Source: Richard Schneirov, Studies in American Political Development, First View, September 11, 2019
From the abstract:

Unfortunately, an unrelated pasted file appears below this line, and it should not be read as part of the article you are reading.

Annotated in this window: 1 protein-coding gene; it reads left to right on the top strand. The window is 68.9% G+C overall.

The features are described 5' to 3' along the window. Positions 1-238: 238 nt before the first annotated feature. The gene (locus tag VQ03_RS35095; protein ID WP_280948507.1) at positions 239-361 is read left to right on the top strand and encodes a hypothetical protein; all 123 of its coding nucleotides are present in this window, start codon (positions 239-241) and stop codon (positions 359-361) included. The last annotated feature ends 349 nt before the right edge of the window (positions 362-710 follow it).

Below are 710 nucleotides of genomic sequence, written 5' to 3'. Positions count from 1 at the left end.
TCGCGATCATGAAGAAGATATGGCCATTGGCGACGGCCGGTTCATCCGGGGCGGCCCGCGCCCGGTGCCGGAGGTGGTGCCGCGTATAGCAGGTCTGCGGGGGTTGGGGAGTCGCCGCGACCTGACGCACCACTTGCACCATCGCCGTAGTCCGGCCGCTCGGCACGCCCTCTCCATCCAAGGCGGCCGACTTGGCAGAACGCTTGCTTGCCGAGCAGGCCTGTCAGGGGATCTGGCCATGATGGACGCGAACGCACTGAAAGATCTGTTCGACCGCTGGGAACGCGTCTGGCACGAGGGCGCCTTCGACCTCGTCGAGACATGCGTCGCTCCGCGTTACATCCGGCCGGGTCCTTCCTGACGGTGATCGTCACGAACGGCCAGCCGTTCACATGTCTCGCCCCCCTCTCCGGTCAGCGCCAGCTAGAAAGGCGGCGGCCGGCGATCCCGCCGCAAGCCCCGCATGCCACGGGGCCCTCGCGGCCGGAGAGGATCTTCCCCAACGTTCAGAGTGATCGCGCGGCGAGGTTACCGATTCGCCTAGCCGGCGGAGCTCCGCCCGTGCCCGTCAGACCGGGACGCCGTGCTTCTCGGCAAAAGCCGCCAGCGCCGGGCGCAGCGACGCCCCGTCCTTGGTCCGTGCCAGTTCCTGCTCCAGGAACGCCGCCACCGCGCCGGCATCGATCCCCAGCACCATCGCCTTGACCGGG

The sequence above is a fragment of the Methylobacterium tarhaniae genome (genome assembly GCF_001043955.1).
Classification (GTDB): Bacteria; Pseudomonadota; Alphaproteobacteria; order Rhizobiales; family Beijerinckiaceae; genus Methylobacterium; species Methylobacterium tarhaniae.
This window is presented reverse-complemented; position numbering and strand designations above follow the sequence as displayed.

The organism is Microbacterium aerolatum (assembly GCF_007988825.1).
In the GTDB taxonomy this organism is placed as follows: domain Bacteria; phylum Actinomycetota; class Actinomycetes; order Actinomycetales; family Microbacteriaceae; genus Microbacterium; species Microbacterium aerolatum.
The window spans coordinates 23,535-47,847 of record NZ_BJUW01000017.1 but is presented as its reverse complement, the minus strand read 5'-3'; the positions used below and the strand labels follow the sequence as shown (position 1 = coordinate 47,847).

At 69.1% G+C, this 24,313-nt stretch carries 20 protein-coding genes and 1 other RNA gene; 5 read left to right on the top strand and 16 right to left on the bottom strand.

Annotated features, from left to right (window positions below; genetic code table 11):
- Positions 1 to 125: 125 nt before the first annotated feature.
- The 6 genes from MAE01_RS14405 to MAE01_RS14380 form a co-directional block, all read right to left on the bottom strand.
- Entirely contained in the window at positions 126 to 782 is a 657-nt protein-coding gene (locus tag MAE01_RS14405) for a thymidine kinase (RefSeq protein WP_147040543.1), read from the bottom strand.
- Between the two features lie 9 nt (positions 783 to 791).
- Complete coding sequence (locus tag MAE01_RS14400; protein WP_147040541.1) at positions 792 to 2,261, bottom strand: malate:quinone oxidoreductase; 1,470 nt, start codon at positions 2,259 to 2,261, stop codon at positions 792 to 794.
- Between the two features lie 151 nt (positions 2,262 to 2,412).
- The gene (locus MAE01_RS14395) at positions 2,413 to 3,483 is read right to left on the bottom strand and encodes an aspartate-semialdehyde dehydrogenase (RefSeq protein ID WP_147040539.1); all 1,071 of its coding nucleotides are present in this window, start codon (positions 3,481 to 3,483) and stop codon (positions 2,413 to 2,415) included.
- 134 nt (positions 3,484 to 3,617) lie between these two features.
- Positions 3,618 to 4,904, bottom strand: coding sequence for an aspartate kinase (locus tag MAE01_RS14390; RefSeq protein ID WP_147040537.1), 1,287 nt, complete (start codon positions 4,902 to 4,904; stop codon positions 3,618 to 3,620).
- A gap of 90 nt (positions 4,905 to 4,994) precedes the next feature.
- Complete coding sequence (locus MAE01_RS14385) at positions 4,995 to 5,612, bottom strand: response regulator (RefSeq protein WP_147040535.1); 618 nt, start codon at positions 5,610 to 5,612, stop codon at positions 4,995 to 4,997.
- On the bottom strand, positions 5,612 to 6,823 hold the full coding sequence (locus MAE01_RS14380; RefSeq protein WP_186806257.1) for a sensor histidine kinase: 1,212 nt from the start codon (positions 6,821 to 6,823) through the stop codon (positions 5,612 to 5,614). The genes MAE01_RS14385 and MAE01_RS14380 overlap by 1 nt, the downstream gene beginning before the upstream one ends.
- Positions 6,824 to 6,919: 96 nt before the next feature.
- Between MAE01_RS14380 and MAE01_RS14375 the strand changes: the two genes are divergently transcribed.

Since the 1980s, scholars have argued that during the Gilded Age urban party machines incorporated working people through the use of patronage, informal provision of personal welfare, and limited concessions, thereby eliminating sustained labor and Socialist Party alternatives and keeping workers’ militancy and assertiveness confined to the workplace. That view is challenged by a historical comparison of the policing of labor disputes in New York and Chicago. In New York, organized workers were eliminated from the governing coalition of the Swallowtail-Kelly regime that succeeded the Tweed Ring, and police routinely used coercion to defeat strikes and intimidate Socialists. In Chicago, however, labor and Socialists were part of the governing coalition of the Carter Harrison regime, and the police took a hands-off stance in many strikes. This article explores the contrast in policing and the balance of social forces in the two cities and seeks to explain the differences by examining the political settlements that concluded Reconstruction, the ethnic makeup of each city’s working classes, the different characteristics of each city’s labor movement, and labor’s ability to mount third-party challenges—all in the context of regional variations. It concludes that historians cannot assume that workers were incorporated into machines in this period.